I am a completely unscientific person who would like to understand something about directed energy. I see many complicated explanations on Google, from commercial operations,involving lasers etc., but I think that I now understand that the simplest form of directed energy would be a handheld torch.Am I on the right track?
Since you freely admit to being an "unscientific person," forgive me if I attempt to make a few clear before I answer your (seemingly) simple question. It is apparent that your English is quite good (my knowledge of Portuguese is non-existent - sorry), so I will presume to explain scientific terminology in the English language only.
FIRST thing to understand about scientific talk is that scientists often use words that can mean many things in everyday language, but mean ONE THING ONLY in scientific terminology. Words like energy, power, force, strength, momentum, etc; may, in common talk, be used almost interchangeably. However, to scientists and engineers, each of these words mean ONE THING, and each is DIFFERENT from the other words. For example, a scientist might say that a device operates at an extremely high power but gives almost no energy -- a perfectly sensible statement to other scientists but possibly confusing to others.
The word "energy" is, to scientists, a catch-all term for various phenomena. Over the centuries, but particularly in the late 1800s, scientists found that a lot of things they thought were completely disconnected from each other - heat, motion, light, sound, magnetic fields, electricity, chemical bonds, etc, etc -- were actually simply FORMS of energy. What they found was that, although the FORM of energy might change (sunlight becoming heat when striking a solid object), the total energy remained the same.
"Directed energy" is another catch-all phrase. In its broadest meaning, it means transferring energy from one point (the user) to a specific, chosen point away from the user, WITHOUT the use of any mass or matter. Thus, a radio transmitter is NOT directed energy, simply the radio waves travel in all directions, not to any specific point. Likewise, a bullet from a gun is not directed energy, simply because the energy (kinetic, in this case) is carried by a projectile -- ie, an object with mass.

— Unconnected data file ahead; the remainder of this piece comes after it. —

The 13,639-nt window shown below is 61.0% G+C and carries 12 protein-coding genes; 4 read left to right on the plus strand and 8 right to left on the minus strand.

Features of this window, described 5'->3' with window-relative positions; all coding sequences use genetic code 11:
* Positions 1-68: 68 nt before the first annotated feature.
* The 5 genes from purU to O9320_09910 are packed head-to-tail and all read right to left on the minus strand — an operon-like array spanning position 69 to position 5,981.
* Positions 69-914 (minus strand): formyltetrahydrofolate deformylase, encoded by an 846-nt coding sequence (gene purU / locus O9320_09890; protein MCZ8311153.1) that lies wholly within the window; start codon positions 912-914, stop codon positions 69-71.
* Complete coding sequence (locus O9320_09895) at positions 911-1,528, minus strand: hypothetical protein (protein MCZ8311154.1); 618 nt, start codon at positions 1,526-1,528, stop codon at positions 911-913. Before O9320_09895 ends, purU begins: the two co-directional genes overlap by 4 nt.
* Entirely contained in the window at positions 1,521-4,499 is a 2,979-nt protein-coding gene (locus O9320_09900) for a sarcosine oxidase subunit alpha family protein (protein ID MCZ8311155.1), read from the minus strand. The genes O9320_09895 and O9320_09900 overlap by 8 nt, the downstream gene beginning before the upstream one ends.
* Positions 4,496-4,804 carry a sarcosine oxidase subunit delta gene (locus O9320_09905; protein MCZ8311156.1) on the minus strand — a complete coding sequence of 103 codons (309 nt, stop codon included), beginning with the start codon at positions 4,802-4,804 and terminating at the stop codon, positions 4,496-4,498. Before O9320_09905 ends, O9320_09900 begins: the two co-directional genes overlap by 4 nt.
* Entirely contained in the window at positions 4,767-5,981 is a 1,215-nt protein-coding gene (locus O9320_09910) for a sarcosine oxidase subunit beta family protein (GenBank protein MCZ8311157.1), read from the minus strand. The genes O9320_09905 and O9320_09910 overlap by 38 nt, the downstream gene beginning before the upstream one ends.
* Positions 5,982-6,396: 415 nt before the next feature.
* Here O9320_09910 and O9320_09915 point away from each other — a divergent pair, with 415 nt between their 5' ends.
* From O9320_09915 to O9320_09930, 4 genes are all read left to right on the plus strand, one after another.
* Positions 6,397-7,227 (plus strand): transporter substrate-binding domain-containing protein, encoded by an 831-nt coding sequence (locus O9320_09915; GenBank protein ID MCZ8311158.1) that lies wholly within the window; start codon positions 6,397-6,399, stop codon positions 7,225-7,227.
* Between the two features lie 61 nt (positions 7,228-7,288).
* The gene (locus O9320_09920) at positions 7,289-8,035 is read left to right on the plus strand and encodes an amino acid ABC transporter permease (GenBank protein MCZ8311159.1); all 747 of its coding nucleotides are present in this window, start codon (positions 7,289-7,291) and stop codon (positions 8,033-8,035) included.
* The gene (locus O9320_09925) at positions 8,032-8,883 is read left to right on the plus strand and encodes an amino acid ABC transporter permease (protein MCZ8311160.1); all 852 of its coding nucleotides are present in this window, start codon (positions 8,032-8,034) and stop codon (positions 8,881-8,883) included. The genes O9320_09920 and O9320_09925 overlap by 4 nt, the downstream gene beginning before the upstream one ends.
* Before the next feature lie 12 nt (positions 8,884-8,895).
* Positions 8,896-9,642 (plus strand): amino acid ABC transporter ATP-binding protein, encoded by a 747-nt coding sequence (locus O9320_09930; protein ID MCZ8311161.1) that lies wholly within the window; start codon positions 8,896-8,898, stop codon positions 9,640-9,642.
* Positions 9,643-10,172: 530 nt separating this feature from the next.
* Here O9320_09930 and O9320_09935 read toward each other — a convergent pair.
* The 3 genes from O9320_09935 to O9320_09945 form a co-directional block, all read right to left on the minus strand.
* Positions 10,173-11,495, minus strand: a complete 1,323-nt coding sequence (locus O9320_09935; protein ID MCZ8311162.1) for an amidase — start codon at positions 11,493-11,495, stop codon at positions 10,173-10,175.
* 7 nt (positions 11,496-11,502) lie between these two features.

Lasers and microwave beams, however, ARE directed energy by this definition. The energy that leaves the user ends up at a specific point that can be chosen by the user, and that energy is carried by something other than an object with mass (specifically, electro-magnetic radiation in both cases).
I was almost completely done with this when I remembered that the word you used -- "torch" -- means two different things, depending on which side of the Atlantic you are on. In the U.K., this is a torch
Note, however, that here in the U.S.A., this object is called a "flashlight."
This is what we in the U.S.A. call a "torch":
and this is somebody using a "hand-held torch" (at least here):
I'm going to presume you're asking about a "torch" in the sense of what someone in the U.K. would mean. In that case, such an object is most definitely a directed energy device.